See, you think you know how to use a debugger but that statement tells me that you really don't. I never debug with a debugger by blindly tracing through code. My word, that would be a huge time sink.
</rant>

        - tye (but my friends call me "Tye")


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Re (tilly): (tye)Re2: Are debuggers good?
by tilly (Archbishop) on Dec 29, 2000 at 06:41 UTC
    Please step back before ranting.

    I have bugs. Of course I have bugs. When I post stuff off the cuff here I have a lot of bugs. Particularly when I post stuff that I didn't run, let alone test like I do before checking stuff into CVS.

    I don't know anyone who doesn't have bugs.

    Now please read what you responded to. Again. Without jumping down my throat first off.

    When I say that debuggers allow us to blindly trace through code to find the symptoms of problems, I am not saying that that is the only way to use them. I am creating a caricature of the tendancy I don't like. When you use a debugger to find a problem in your code, you do indeed find the answer to that specific problem faster. But you lose an opportunity to review your logic and clean your code up, which can often solve more bugs and helps in comprehension. With the convenience and immediacy of a debugger, the details of what is happening are too handy and the thinking about why someone might not want it to be that way are too distant for my taste.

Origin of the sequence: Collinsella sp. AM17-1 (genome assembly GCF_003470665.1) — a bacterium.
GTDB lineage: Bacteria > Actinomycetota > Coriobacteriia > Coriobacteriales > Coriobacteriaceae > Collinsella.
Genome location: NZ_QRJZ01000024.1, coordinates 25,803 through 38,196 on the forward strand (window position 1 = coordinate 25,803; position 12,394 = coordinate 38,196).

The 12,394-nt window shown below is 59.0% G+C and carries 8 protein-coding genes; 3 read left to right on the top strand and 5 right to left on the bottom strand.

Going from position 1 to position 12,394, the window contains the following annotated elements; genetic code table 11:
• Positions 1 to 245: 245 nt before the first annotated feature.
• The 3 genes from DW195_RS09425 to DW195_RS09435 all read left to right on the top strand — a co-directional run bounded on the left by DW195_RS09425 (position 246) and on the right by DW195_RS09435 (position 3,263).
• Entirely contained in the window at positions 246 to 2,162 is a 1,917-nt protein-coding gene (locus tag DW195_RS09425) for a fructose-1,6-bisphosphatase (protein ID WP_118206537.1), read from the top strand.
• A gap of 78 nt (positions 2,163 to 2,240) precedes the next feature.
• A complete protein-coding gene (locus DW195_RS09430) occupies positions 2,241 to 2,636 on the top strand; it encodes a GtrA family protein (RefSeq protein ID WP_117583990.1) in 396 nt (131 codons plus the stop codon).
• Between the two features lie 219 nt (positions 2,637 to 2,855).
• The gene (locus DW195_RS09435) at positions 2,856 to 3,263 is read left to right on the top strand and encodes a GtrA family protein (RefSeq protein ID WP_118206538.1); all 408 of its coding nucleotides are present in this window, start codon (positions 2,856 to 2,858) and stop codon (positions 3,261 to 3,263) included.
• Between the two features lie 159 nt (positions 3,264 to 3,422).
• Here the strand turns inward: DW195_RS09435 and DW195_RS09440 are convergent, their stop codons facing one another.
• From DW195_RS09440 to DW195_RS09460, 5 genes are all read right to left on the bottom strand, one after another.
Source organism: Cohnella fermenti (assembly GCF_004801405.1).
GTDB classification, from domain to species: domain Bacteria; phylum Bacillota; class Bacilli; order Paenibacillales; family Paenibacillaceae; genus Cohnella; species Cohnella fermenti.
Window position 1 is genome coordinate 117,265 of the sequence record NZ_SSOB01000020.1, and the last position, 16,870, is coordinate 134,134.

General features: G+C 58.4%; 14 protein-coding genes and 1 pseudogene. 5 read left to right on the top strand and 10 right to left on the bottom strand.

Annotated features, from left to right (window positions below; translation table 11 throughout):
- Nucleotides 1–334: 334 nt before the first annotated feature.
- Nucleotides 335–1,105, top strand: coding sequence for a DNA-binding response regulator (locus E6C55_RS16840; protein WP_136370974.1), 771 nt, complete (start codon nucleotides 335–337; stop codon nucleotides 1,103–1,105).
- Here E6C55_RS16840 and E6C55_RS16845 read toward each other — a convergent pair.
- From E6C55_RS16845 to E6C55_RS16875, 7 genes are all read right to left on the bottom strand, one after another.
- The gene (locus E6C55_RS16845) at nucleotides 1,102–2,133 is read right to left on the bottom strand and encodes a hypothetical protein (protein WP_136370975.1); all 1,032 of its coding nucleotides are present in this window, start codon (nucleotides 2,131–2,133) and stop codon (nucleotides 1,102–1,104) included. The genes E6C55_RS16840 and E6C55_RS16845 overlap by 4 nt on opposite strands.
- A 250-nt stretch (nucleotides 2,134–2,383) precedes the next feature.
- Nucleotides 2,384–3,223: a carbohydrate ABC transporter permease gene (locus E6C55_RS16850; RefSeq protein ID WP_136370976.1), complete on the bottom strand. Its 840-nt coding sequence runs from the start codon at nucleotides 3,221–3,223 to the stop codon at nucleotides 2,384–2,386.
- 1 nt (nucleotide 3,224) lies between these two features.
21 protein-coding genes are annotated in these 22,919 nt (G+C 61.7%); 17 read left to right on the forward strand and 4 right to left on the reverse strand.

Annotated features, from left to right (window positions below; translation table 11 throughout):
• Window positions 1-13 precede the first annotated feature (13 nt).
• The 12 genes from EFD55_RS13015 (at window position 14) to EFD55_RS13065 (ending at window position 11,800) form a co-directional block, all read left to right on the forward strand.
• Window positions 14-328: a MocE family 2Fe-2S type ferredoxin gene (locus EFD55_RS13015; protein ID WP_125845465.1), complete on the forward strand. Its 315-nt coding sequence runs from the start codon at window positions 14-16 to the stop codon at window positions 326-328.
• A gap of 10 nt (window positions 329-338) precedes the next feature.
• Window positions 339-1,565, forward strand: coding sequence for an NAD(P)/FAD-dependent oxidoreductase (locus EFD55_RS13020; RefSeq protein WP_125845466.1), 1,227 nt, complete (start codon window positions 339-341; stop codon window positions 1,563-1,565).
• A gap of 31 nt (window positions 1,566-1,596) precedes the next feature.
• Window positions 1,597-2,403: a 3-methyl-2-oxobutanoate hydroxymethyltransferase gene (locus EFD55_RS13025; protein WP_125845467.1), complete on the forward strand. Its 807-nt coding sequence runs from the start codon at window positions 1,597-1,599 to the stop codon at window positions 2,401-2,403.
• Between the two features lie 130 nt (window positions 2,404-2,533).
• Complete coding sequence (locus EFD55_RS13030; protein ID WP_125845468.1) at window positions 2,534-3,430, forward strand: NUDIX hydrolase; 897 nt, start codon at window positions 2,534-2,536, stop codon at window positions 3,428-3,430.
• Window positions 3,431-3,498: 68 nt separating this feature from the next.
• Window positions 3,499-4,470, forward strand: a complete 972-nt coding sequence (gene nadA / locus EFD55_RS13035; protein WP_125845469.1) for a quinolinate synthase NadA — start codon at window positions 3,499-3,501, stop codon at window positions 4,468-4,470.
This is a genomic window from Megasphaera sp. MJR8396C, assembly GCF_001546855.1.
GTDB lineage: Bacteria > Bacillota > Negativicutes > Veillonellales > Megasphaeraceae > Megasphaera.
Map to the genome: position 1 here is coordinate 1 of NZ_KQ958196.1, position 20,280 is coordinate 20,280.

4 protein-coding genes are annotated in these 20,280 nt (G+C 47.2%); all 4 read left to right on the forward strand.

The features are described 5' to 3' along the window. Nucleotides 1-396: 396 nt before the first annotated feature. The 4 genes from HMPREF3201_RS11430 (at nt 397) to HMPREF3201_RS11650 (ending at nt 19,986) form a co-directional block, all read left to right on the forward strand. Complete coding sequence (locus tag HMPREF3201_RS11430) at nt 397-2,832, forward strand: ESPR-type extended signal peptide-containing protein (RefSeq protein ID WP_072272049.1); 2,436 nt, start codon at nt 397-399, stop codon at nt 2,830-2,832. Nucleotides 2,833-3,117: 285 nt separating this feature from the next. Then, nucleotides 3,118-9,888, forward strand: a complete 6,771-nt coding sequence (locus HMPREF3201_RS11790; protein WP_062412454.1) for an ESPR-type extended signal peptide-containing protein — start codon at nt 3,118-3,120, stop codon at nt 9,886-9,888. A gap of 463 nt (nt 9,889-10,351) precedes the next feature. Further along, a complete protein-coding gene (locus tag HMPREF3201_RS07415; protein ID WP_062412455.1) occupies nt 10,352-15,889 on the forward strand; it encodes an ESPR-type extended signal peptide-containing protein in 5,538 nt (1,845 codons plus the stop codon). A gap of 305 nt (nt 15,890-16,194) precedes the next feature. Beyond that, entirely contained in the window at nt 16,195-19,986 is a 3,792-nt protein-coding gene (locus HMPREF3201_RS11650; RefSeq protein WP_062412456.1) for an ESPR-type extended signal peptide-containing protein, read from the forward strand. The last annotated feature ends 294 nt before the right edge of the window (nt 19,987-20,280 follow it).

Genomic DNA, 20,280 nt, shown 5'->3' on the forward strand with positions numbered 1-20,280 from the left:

In short, I don't mind having to work harder for most bugs if it means that I get to program in a way where I wind up with fewer bugs in the end. Particularly since I have a lot of error checks which mean that if something does go wrong, I usualy have all of the information that I want immediately available. And if I don't, well that usually means that something more serious was wrong.

    Besides which the ease of using a debugger can mask important warning signs. Warning signs that I would like to see.

    Now as for Linus, while I see what he says, I likewise disagree with his position but for rather different reasons. Linus has been (IMO rightly) accused of suffering from The Curse of the Gifted. I think that applies here, he is underestimating the value of a tool for people who are not in his situation. In particular read again IBM's experience and look at all of the things that debuggers are listed as good for there. Yes, I think that a kernel debugger would be good. It would help people learn how the kernel works.